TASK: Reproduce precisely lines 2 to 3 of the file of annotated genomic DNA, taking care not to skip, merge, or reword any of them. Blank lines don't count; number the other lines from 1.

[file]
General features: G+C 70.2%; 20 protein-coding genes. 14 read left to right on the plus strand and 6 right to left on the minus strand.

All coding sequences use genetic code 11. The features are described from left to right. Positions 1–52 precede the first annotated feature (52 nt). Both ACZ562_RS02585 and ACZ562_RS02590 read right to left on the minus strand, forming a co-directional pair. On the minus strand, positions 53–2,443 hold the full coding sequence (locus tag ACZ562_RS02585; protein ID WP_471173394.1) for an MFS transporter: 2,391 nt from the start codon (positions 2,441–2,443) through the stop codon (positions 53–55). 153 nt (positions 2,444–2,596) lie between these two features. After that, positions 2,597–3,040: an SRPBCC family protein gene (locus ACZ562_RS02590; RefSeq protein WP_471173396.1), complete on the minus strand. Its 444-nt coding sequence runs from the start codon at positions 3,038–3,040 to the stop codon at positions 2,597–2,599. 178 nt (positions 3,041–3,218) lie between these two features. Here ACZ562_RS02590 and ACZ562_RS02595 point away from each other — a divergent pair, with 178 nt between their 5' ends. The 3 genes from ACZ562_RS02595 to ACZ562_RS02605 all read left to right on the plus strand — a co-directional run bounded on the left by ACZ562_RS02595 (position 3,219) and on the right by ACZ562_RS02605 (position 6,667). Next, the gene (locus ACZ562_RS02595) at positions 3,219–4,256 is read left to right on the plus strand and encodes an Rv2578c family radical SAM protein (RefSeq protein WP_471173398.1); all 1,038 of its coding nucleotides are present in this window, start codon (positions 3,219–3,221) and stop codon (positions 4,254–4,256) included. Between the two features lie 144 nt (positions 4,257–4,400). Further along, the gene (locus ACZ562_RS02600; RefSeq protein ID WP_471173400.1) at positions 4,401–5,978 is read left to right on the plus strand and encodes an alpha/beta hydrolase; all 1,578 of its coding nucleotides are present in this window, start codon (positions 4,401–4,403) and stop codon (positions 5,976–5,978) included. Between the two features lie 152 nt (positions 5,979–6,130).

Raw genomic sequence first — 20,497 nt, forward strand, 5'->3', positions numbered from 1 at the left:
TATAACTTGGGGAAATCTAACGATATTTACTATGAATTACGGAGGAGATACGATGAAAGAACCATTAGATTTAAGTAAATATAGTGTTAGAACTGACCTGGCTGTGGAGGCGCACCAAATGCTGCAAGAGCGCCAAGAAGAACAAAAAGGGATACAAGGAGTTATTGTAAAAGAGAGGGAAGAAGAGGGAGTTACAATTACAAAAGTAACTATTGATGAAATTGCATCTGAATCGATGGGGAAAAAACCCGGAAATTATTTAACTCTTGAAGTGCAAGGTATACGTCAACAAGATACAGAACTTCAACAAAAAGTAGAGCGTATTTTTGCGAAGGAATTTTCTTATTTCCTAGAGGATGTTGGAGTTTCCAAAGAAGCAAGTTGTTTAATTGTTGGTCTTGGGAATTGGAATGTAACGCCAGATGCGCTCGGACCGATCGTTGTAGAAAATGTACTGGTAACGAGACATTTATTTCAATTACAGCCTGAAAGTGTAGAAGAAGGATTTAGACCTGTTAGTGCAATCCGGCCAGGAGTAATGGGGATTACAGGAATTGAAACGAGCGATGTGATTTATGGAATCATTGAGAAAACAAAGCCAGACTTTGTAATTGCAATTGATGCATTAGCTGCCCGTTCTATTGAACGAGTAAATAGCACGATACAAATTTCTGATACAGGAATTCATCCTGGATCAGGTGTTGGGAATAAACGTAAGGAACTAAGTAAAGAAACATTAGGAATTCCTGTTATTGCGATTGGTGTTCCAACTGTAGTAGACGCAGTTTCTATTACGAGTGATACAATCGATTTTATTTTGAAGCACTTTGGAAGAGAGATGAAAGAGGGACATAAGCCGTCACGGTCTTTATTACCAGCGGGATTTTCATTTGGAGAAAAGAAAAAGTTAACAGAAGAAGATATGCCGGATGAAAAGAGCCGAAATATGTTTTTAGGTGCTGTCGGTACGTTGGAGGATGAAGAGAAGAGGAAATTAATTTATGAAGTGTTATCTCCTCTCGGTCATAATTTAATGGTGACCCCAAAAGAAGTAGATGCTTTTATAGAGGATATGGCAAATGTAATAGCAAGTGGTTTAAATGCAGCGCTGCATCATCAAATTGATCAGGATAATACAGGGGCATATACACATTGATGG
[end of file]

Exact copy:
All coding sequences use genetic code 11. The features are described from left to right. Positions 1–52 precede the first annotated feature (52 nt). Both ACZ562_RS02585 and ACZ562_RS02590 read right to left on the minus strand, forming a co-directional pair. On the minus strand, positions 53–2,443 hold the full coding sequence (locus tag ACZ562_RS02585; protein ID WP_471173394.1) for an MFS transporter: 2,391 nt from the start codon (positions 2,441–2,443) through the stop codon (positions 53–55). 153 nt (positions 2,444–2,596) lie between these two features. After that, positions 2,597–3,040: an SRPBCC family protein gene (locus ACZ562_RS02590; RefSeq protein WP_471173396.1), complete on the minus strand. Its 444-nt coding sequence runs from the start codon at positions 3,038–3,040 to the stop codon at positions 2,597–2,599. 178 nt (positions 3,041–3,218) lie between these two features. Here ACZ562_RS02590 and ACZ562_RS02595 point away from each other — a divergent pair, with 178 nt between their 5' ends. The 3 genes from ACZ562_RS02595 to ACZ562_RS02605 all read left to right on the plus strand — a co-directional run bounded on the left by ACZ562_RS02595 (position 3,219) and on the right by ACZ562_RS02605 (position 6,667). Next, the gene (locus ACZ562_RS02595) at positions 3,219–4,256 is read left to right on the plus strand and encodes an Rv2578c family radical SAM protein (RefSeq protein WP_471173398.1); all 1,038 of its coding nucleotides are present in this window, start codon (positions 3,219–3,221) and stop codon (positions 4,254–4,256) included. Between the two features lie 144 nt (positions 4,257–4,400). Further along, the gene (locus ACZ562_RS02600; RefSeq protein ID WP_471173400.1) at positions 4,401–5,978 is read left to right on the plus strand and encodes an alpha/beta hydrolase; all 1,578 of its coding nucleotides are present in this window, start codon (positions 4,401–4,403) and stop codon (positions 5,976–5,978) included. Between the two features lie 152 nt (positions 5,979–6,130).

Raw genomic sequence first — 20,497 nt, forward strand, 5'->3', positions numbered from 1 at the left: